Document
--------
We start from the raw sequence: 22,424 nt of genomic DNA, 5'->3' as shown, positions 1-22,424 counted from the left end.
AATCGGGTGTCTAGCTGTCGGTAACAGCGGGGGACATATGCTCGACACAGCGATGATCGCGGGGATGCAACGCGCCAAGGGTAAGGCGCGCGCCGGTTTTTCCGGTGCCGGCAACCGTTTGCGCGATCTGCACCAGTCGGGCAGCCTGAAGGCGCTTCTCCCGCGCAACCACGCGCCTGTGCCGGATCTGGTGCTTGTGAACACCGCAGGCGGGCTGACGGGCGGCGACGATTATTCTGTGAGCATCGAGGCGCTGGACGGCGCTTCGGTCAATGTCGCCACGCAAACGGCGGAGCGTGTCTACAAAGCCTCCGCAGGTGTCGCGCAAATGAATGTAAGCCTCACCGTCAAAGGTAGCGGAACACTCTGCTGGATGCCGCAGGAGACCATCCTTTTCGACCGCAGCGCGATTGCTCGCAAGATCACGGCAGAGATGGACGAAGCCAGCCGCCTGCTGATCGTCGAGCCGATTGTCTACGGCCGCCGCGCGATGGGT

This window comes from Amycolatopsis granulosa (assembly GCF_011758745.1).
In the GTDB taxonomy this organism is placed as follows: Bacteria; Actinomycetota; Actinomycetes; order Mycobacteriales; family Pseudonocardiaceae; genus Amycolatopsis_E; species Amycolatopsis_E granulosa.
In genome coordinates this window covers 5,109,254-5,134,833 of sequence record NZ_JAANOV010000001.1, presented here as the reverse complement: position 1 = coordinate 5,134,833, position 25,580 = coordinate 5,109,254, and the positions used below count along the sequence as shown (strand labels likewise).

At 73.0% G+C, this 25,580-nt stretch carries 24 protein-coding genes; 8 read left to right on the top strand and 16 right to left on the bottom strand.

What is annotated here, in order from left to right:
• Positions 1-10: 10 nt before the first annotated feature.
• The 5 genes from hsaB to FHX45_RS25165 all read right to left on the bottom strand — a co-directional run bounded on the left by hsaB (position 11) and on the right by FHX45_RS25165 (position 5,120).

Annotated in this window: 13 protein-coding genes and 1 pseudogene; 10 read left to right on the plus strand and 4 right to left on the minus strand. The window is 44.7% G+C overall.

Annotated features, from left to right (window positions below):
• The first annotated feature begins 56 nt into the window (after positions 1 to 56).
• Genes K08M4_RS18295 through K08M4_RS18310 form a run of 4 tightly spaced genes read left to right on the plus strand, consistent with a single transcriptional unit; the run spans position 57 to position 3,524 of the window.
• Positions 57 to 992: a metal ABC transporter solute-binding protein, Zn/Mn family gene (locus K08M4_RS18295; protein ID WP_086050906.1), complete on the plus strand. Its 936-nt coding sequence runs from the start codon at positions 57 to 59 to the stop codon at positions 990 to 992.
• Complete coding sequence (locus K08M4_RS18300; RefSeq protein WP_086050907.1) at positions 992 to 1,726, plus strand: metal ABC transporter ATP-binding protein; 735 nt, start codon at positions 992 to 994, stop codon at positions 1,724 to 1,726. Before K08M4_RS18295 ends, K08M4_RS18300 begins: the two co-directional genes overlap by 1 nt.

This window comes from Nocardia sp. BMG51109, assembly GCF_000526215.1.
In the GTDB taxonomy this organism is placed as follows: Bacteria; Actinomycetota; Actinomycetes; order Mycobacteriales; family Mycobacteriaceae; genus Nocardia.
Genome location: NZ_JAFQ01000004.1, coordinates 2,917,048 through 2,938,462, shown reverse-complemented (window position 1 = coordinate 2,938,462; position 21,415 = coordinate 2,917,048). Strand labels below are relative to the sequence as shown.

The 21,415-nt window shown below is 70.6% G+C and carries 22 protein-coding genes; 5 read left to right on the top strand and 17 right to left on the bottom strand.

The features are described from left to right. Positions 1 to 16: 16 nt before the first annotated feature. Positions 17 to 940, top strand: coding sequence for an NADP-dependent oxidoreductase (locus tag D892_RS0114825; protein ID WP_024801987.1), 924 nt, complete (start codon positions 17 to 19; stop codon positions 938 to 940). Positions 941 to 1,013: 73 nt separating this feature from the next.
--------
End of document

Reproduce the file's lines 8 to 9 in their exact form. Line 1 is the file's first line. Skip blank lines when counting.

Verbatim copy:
• Positions 1-10: 10 nt before the first annotated feature.
• The 5 genes from hsaB to FHX45_RS25165 all read right to left on the bottom strand — a co-directional run bounded on the left by hsaB (position 11) and on the right by FHX45_RS25165 (position 5,120).